Big Apps, Small Package

From the Newton to the Palm Pilot to the iPhone, this company oils the wheels

by Phyl Newbeck

green-mountain-software-0117Lou Krieg and Ann Pettyjohn launched Green Mountain Software in 1993, the same year they were married. The Burlington company develops mobile, Web, and big data apps for iOS, Android, and related server software.

For Lou Krieg and Ann Pettyjohn, 1993 was a pretty good year: They were married at the Inn at Shelburne Farms and launched their joint business venture, Green Mountain Software. Both unions have been thriving.

For Pettyjohn, the journey to software was a somewhat circuitous route. Born in Oregon where she was raised by two teachers, she says she made up for having attended the same school district for 12 years by going to three colleges. After earning her degree in communications from the University of Portland, she first worked for her local newspaper and then joined the communications department at Boise Cascade.

Recognizing that the avenues for promotion were limited, and disturbed by the paucity of female professionals in the area, Pettyjohn moved to Massachusetts, where she found work first with Prime Computer and then Codex, a division of Motorola. She loved the company, jokingly referring to it as “the most sincere pumpkin patch on the planet.” It was there that she met Krieg.

Krieg’s journey to software was a bit more direct. Born in Troy, New York, to a stay-at-home mother and machine designer father who moved their family to Vermont when he was 4, Krieg grew up in Malletts Bay.

After graduating from high school, he joined Bill Schubart at Earth Audio in Ferrisburgh. “He gave me a leg up as a high school kid with a flair for dials and knobs,” Krieg says. “It was an unbelievable opportunity, but after four years, he sent me off to college.”

When Krieg started his studies at The University of Vermont, there was no such thing as a computer science major, so he chose electrical engineering as his field while taking as many computer classes as possible. By the time he was ready to graduate the major had been established, so he stayed on for an additional year of coursework and graduated with a double major.

“After college, as most of my cohort did, I left for greener pastures,” he recalls. In his case, that pasture was the iconic Route 128 in Boston, then known as America’s Technology Highway. He found a position at Motorola, where he worked for nine years before deciding to return to Vermont, despite being recruited by a number of firms from as far afield as California. “I weighed my options,” he says “and I took a 40 percent pay cut to come home.”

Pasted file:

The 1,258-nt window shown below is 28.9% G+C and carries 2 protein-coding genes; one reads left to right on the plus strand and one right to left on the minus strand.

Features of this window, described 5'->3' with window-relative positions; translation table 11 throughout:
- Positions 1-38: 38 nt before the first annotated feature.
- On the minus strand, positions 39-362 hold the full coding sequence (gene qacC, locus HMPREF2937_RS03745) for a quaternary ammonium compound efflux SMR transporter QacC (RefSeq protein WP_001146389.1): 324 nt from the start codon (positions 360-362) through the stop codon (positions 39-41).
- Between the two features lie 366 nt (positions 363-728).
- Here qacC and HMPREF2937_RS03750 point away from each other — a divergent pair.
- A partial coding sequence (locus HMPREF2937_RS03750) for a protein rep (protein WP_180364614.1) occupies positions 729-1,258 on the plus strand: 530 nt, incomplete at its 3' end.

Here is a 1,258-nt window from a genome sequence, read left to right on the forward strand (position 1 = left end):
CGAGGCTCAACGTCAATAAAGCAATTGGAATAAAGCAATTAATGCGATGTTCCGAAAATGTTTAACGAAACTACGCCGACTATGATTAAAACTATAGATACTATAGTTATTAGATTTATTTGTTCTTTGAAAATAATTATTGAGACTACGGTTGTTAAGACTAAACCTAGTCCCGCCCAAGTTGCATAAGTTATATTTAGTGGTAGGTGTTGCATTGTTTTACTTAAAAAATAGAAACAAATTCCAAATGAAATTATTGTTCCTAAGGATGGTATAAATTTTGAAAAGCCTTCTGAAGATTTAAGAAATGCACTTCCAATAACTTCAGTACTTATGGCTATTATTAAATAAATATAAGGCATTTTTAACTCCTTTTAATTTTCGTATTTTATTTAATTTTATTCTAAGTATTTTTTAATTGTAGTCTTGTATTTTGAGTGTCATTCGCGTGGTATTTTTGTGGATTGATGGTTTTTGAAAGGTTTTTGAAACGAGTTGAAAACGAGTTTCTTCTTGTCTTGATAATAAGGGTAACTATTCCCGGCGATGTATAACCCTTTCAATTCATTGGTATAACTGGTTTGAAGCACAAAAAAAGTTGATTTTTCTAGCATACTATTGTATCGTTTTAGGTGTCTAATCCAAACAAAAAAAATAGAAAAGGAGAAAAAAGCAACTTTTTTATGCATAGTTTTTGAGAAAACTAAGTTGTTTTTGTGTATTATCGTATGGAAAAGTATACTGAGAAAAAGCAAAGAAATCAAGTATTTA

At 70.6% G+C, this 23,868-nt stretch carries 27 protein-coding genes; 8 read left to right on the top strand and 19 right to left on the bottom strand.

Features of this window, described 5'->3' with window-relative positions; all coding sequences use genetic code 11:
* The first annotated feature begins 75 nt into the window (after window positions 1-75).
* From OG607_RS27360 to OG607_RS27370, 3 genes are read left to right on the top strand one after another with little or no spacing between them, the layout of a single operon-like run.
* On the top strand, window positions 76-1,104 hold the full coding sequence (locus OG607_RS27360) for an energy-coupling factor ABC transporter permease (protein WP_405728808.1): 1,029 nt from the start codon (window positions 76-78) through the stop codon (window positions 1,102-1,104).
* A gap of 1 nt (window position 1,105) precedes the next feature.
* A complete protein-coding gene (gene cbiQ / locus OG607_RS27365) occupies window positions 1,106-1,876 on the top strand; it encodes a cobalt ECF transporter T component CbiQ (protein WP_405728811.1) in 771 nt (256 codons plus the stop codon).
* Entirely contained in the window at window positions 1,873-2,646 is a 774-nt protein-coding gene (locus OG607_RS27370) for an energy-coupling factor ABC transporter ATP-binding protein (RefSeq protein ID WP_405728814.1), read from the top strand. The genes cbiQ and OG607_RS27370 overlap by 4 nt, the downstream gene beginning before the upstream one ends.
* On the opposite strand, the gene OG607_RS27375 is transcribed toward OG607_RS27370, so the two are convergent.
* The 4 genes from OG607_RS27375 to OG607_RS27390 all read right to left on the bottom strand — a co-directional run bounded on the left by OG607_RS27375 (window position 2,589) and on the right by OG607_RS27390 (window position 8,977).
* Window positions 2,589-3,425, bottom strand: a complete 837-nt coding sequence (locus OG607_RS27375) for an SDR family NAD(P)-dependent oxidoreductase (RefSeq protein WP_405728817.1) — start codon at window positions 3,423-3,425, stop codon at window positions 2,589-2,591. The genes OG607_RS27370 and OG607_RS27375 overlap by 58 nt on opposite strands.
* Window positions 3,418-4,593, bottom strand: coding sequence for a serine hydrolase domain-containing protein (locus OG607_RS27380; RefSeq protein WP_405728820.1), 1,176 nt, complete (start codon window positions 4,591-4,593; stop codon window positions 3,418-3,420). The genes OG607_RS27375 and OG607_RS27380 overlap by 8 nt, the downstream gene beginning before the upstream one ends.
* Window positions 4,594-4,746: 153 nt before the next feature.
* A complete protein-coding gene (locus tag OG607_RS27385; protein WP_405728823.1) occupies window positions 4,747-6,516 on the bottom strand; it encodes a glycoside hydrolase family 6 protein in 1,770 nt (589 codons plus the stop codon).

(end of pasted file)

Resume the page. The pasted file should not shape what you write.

He began working at BioTek in 1989, and Pettyjohn followed him to Vermont two years later, taking a position at Long Distance North, which was later acquired by Rochester Telecom.

Krieg very much enjoyed his time at BioTek, but he wanted to go out on his own and do something that focused more on software. In 1993, he and Pettyjohn founded Green Mountain Software.

It was around that time that Apple introduced the Newton MessagePad, often described as the first personal digital assistant device. Krieg purchased his at Mac World in Boston; the only time, he says, that he has ever stood in line for an Apple product. Deciding that this was the future of computing, he made it his goal to build software for the portable devices.

“One of the things that attracted me to computers,” Krieg says “is that they were big and impressive and behind glass walls in a raised-floor computer room.” Ironically, the office now occupied by Green Mountain Software used to be the computer room for General Dynamics.

Despite his love for the large contraptions, Krieg based his business plan around the constantly shrinking personal computing devices. Krieg and Pettyjohn initially solicited customers by spending time in AOL chat rooms. When others expressed interest in software applications for use on the Newton, they would offer assistance. They did projects in fields as diverse as home health care and energy.

Krieg and Pettyjohn have five full-time employees and several who are called in on an as-needed basis. Along the way, they had to alter their business as the devices they worked on changed over time. “The Newton was the first device you could hold in your hand,” says Krieg “and since then, devices have shrunk and engorged.”

When Steve Jobs returned to Apple he decided to shut down production of the Newton, causing the first crisis for Pettyjohn and Krieg’s fledgling company. “That was really bad for some of our clients,” Krieg recalls.